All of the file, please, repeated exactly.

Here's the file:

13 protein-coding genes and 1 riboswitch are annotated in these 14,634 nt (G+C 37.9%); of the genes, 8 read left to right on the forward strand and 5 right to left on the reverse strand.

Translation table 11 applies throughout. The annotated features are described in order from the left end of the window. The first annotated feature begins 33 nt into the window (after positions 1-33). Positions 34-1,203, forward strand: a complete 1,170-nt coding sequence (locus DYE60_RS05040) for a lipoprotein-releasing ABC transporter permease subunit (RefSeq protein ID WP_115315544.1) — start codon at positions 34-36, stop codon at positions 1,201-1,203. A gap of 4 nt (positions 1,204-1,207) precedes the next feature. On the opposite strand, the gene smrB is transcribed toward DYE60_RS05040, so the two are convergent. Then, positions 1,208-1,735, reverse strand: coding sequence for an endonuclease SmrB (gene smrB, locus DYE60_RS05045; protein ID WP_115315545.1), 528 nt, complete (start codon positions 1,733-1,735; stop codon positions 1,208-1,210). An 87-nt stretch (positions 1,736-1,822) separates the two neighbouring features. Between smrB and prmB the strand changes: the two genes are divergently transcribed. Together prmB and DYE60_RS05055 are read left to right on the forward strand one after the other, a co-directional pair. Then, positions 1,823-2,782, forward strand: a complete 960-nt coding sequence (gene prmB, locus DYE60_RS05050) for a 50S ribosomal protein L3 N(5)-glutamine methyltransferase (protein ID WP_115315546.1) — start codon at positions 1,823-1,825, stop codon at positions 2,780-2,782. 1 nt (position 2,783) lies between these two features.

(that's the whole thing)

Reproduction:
13 protein-coding genes and 1 riboswitch are annotated in these 14,634 nt (G+C 37.9%); of the genes, 8 read left to right on the forward strand and 5 right to left on the reverse strand.

Translation table 11 applies throughout. The annotated features are described in order from the left end of the window. The first annotated feature begins 33 nt into the window (after positions 1-33). Positions 34-1,203, forward strand: a complete 1,170-nt coding sequence (locus DYE60_RS05040) for a lipoprotein-releasing ABC transporter permease subunit (RefSeq protein ID WP_115315544.1) — start codon at positions 34-36, stop codon at positions 1,201-1,203. A gap of 4 nt (positions 1,204-1,207) precedes the next feature. On the opposite strand, the gene smrB is transcribed toward DYE60_RS05040, so the two are convergent. Then, positions 1,208-1,735, reverse strand: coding sequence for an endonuclease SmrB (gene smrB, locus DYE60_RS05045; protein ID WP_115315545.1), 528 nt, complete (start codon positions 1,733-1,735; stop codon positions 1,208-1,210). An 87-nt stretch (positions 1,736-1,822) separates the two neighbouring features. Between smrB and prmB the strand changes: the two genes are divergently transcribed. Together prmB and DYE60_RS05055 are read left to right on the forward strand one after the other, a co-directional pair. Then, positions 1,823-2,782, forward strand: a complete 960-nt coding sequence (gene prmB, locus DYE60_RS05050) for a 50S ribosomal protein L3 N(5)-glutamine methyltransferase (protein ID WP_115315546.1) — start codon at positions 1,823-1,825, stop codon at positions 2,780-2,782. 1 nt (position 2,783) lies between these two features.